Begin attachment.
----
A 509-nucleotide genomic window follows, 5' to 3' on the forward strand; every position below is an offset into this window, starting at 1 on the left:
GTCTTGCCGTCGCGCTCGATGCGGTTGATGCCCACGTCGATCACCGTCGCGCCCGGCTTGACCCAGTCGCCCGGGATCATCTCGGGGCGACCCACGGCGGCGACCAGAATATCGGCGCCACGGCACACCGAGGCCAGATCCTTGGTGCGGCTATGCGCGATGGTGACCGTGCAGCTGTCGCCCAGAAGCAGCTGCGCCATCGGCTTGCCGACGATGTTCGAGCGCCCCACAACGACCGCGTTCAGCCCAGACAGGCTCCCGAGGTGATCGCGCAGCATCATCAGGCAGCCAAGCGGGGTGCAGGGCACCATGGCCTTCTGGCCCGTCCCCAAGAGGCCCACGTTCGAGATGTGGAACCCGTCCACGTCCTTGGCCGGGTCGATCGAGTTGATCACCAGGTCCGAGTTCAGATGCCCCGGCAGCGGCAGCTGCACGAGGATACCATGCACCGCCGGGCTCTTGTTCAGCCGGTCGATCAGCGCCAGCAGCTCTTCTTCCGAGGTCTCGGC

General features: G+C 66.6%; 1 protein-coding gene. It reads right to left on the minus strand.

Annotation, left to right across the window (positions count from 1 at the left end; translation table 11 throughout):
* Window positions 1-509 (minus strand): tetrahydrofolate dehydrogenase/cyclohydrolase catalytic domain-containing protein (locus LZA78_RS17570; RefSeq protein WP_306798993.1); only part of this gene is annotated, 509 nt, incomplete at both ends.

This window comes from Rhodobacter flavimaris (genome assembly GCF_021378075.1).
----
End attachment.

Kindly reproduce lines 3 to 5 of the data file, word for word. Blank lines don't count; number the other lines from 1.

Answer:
General features: G+C 66.6%; 1 protein-coding gene. It reads right to left on the minus strand.

Annotation, left to right across the window (positions count from 1 at the left end; translation table 11 throughout):
* Window positions 1-509 (minus strand): tetrahydrofolate dehydrogenase/cyclohydrolase catalytic domain-containing protein (locus LZA78_RS17570; RefSeq protein WP_306798993.1); only part of this gene is annotated, 509 nt, incomplete at both ends.